State's Sh62b debt waiver on sugar good for industry revival
By The Standard | July 3rd 2020
The decision to waive Sh62 billion that cane farmers owe the government is welcome news after years of anguish. The sugar industry has been on its knees and operating at barely half capacity for decades.
In some areas, disillusioned cane farmers had uprooted the crop, opting for maize farming for subsistence. This was necessitated by the fact that sugar cane, a major cash crop, has not been giving returns despite heavy investment.
At some point, there was grumbling that while the government wrote off the debt owed by coffee and cotton farmers in other regions, cane farmers in Western Kenya had been neglected.
All that will now be in the past as the sugar industry gets a new lease of life.
The waiver will benefit farmers in the Chemelil, Miwani, Muhoroni, Nzoia and South Nyanza sugar belts. Up to the time of waiver, they had amassed a debt of Sh60 billion in loans on which interest accrued is Sh2 billion.
By whatever measure, this indicates a fresh start in which farmers are not weighed down by loans they are unable to repay. Indeed, many of the factories had long shut down. The waiver sets the ball rolling for the leasing of the factories, which it is hoped, will benefit the farmers than add to their woes. The government will invite private firms interested in leasing and running the five state-owned factories to bid next week.
Mumias Sugar Company (MSC), the largest miller in Kenya is not a beneficiary of the write off even as it reels under a huge debt. Plans to revive the sugar miller, despite the injection of Sh3 billion through an IPO in 2015, have not borne fruit, yet it owes farmers a lot of money. The government should give MSC relief on what it owes to enable it to turn its fortunes and those of cane farmers, around.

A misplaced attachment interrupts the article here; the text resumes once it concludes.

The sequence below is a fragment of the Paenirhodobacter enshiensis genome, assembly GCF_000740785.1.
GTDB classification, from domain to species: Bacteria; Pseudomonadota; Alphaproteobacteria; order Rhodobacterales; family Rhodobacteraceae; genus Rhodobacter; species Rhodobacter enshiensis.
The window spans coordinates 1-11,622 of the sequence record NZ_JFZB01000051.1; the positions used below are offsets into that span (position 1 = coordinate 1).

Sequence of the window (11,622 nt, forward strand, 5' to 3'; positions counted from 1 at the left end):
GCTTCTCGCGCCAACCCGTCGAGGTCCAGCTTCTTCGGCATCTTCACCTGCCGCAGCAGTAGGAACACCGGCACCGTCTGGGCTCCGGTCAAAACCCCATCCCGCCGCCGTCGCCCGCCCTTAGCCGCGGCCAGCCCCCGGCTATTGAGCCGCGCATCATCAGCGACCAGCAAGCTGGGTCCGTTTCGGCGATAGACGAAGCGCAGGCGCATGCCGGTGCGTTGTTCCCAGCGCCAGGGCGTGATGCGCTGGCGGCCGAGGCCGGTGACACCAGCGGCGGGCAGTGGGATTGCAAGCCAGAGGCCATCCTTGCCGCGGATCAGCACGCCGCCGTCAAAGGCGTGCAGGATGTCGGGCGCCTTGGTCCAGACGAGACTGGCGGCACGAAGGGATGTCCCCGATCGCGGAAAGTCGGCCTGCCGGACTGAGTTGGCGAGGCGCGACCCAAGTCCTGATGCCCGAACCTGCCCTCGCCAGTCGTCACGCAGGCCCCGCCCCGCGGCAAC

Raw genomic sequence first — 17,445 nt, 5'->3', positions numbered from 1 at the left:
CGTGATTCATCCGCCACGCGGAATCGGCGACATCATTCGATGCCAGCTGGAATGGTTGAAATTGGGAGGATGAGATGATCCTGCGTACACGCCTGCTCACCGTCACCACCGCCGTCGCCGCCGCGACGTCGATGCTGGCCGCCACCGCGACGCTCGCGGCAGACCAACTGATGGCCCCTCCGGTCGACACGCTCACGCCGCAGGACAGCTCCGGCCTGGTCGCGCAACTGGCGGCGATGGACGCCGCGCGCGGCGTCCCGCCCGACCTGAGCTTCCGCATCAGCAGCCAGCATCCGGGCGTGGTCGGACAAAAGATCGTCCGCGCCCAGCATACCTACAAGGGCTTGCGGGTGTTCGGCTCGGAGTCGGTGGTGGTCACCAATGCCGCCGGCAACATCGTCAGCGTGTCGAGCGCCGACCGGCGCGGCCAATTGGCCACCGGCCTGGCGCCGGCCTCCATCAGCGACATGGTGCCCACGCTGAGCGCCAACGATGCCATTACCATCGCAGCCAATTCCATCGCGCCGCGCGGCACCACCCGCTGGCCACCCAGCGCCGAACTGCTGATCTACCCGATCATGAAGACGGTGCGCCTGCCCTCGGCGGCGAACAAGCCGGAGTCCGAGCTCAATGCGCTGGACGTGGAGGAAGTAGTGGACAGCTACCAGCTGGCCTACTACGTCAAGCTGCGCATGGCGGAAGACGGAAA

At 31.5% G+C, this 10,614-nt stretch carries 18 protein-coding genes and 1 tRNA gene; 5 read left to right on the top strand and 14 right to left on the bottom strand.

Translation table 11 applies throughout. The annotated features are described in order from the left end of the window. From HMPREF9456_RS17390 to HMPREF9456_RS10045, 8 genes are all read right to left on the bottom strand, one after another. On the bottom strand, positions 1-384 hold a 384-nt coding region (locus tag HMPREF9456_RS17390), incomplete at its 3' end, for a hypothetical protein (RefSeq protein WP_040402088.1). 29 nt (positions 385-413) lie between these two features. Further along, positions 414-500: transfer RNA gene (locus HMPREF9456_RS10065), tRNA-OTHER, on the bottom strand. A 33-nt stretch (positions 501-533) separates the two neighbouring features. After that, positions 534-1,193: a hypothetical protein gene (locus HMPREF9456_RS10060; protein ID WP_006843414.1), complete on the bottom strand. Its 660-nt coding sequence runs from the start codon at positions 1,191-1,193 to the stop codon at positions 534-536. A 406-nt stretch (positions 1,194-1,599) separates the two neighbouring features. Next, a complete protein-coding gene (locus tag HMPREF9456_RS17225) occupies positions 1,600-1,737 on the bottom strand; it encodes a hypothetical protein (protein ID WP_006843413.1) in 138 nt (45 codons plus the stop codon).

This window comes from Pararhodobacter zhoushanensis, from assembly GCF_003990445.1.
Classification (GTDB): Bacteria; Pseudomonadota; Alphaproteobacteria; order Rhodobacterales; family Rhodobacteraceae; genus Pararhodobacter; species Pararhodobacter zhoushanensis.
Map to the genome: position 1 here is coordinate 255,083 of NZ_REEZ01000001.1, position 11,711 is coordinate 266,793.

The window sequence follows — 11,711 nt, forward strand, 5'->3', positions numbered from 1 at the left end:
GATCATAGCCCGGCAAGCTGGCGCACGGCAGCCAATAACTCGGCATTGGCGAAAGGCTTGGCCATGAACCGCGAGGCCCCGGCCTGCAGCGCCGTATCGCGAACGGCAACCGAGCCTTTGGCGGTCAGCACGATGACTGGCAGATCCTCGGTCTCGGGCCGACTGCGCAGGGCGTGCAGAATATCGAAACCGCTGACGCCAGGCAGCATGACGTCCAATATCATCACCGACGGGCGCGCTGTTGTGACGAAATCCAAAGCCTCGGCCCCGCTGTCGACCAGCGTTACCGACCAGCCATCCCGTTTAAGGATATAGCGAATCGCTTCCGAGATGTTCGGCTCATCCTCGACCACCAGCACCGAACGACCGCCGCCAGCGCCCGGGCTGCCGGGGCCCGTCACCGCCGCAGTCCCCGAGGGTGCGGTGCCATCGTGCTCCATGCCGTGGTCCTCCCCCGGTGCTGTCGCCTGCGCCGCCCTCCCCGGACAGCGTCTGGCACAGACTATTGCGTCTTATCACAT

The suspension of the importation of brown sugar is also welcome. The importation has greatly undermined local factories’ capacity to expand.
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Cartels have capitalised on the chaotic nature of the industry, loose laws and lack of stringent controls to import sugar to the detriment of local farmers. In large measure, importation of sugar has contributed to the slow death of our sugar industry.
With our sugar industries operating at full capacity, Kenya will take care of its sugar needs, with little call for importation.
For this reason, the government should invest more in the sugar sector. The latest move should be for the benefit of the cane farmer. That is as it should be.
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